Legal Services Commission’s Standard Contract 2010 (article 5)

General introduction to the series of articles
As from the 1st of February 2012, when new contracts started with Family and Family with Housing practitioners, the Legal Services Commission’s mainstream face-to-face civil and crime providers have been operating under the same standard terms. It is unlikely that many people have had the time and/or motivation to read the contract but it is useful to know what’s in it.

In this series of articles Vicky Ling considers the impact of the contract from a practical point of view, to help you operate in a way which suits you and your clients, and won’t fall foul of the LSC.

Clauses 6 and 7: Marketing and Self-monitoring

Although referral fees are allowed in principle by the Solicitors’ Code of Conduct, as long as the client is aware of them and they do not compromise the solicitor’s ability to advise in the client’s best interests, they are completely prohibited by the LSC’s contract. You may neither pay nor receive referral fees. The contract also prevents any inducement, including money or other gifts to a client or potential client. Happily, items of refreshment for immediate consumption by clients are permitted, to the relief of many criminal defence practitioners and clients alike.

The LSC learned the hard way that leafleting housing estates in poor states of repair, in areas of high unemployment, offering ‘free’ welfare benefits checks or ‘free’ housing disrepair surveys, resulted in unplanned legal aid expenditure in the north-west of England during the 1980s and 1990s. Such marketing is explicitly banned under the 2010 contract.

Self-monitoring: professional obligations and performance
It does seem somewhat otiose that the contract requires you to comply with all relevant legislation, and adds the rules of any relevant professional body for good measure. The funding code and decision-making guidance are mentioned explicitly. You must also have a printed copy of the current LSC Manual or on-line access to it through a recognised licensee.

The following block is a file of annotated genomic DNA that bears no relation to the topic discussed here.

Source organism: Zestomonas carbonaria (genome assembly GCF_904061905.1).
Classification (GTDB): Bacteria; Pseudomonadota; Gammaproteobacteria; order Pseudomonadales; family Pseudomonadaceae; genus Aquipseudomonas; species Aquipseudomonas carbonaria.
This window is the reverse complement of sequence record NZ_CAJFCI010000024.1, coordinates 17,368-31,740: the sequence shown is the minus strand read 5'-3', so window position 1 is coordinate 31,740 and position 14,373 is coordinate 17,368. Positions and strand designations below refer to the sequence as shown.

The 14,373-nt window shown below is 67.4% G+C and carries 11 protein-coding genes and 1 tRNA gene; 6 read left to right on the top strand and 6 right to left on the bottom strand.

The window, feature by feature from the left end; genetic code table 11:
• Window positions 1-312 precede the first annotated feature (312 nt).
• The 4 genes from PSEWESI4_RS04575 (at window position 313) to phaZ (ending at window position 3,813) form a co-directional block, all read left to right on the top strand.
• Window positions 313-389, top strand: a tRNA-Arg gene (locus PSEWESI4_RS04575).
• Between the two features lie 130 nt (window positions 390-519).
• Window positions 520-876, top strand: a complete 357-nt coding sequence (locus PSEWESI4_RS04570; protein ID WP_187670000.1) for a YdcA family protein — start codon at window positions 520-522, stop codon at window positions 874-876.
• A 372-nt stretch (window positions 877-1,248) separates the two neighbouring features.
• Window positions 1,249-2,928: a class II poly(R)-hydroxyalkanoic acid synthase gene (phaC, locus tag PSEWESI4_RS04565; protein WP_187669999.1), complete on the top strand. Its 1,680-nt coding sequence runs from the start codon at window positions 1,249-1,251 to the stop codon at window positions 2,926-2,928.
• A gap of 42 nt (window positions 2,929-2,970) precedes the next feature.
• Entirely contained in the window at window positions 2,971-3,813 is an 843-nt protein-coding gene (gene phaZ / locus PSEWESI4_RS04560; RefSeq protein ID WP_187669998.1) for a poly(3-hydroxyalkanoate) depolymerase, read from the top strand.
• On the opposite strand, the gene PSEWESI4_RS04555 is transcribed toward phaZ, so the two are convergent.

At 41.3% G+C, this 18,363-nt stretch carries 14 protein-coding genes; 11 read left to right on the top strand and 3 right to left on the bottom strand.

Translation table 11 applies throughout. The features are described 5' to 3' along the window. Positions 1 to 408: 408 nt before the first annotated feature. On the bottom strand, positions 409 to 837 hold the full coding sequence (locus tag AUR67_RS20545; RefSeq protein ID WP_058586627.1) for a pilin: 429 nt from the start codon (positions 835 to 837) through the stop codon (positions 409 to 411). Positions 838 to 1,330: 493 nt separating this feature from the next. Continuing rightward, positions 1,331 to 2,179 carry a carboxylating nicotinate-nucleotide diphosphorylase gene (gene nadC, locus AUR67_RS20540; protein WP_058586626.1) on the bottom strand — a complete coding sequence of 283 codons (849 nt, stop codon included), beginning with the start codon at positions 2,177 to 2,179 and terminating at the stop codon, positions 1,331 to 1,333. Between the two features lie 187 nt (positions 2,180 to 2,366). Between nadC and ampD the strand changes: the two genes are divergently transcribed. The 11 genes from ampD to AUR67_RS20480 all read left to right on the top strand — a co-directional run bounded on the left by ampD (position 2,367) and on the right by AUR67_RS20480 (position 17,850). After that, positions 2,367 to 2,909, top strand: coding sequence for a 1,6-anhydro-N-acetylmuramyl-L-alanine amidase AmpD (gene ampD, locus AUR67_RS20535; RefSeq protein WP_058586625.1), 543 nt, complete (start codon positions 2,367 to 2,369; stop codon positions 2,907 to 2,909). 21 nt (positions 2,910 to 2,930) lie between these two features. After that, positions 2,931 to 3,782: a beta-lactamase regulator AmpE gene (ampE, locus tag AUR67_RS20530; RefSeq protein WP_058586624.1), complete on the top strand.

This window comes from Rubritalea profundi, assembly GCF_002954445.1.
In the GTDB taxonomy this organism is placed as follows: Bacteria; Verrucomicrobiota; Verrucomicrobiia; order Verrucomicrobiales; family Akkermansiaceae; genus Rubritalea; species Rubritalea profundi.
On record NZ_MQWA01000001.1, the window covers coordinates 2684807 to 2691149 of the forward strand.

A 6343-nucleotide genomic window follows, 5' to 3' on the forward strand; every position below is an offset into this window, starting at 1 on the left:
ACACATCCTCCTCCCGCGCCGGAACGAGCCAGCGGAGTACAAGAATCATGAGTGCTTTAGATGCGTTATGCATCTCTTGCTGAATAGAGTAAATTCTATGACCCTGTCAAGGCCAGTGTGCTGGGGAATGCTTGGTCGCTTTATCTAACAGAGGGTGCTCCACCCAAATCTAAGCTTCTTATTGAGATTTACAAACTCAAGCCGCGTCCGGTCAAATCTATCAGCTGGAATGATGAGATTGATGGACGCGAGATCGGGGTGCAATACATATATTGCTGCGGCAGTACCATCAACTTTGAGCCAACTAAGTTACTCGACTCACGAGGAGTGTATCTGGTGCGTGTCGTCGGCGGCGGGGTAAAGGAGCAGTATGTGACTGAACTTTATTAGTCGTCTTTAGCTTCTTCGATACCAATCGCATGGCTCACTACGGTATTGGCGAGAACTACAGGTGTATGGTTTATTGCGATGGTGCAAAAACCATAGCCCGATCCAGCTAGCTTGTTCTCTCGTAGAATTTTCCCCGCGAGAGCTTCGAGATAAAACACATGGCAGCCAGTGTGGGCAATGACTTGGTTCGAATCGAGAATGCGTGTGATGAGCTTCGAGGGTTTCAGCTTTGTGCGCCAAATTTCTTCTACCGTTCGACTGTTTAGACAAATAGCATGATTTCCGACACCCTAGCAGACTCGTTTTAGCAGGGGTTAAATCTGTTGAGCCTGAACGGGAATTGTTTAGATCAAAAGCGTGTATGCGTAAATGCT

Some of the requirements in the contract seem superfluous to solicitors, as they already have to comply with the Code of Conduct; but don’t forget that that a number of Citizens Advice Bureaux and independent advice agencies without solicitors hold contracts. Also, Law Centres are currently exempt from regulation as entities by the SRA, so only the solicitors working within them are currently subject to the code.

In that light, the LSC is prudent to include contractual requirements to act in the best interests of clients, and advise them to obtain independent advice if organisations become aware that they might have claim against them.

You must have professional indemnity insurance (including for a period of six years following the expiry and/or termination of this Contract). If you are a registered charity, this must provide, as a minimum, cover of at least £1 million in respect of each claim or series of related claims.

As made clear in the Code of Conduct, solicitors’ responsibilities to clients are not suspended in the event of problems such as a computer system failure, fire, flood or other major disruption. Therefore, firms of solicitors must have a Business Continuity Plan, which is also compulsory for all organisations under the Contract.

Self-monitoring: costs information and performance monitoring
Again, some requirements are dealt with under the code of conduct, for example, ensuring that clients are provided with costs information and having a client complaint procedure.

The LSC specifies things which your IT system must be able to do:

  • Identify all your contract work files as such;
  • Identify client conflicts;
  • Identify relevant matters and cases when acting in a number of Matters and/or cases for one client;
  • Produce a list of all matters and cases that are open and closed;
  • Monitor key dates;
  • Time recording;
  • Produce an up to date record of the value of your work in progress;
  • Access the LSC’s website;
  • Have at least one operational email address.

Performance monitoring is an area where most firms of solicitors are relatively weak. This can result in the LSC raising issues and the firm being taken by surprise because they have no idea that they have a problem, for example in relation to the percentage of applications and bills that are refused and rejected.

The contract requires that you have processes to monitor performance and compliance with the Contract, and take prompt and effective corrective action where necessary. Quality of advice and other legal work can be monitored through an over-view of file review findings. Sadly, firms are often not aware of whether all departments are undertaking file reviews. The impact can be devastating, as often failure to carry out file reviews is an indicator that other, sometimes serious, things are going wrong. If these come to light at a Contract Manager visit, it can result in contract termination before the firm has a chance to put things right.

Monitoring obligations could well be an area where there is an overlap with the duties of COLPs (Compliance Officers for Legal Practice) under the code of conduct, and so firms which have not paid much attention to this area may want to think again.

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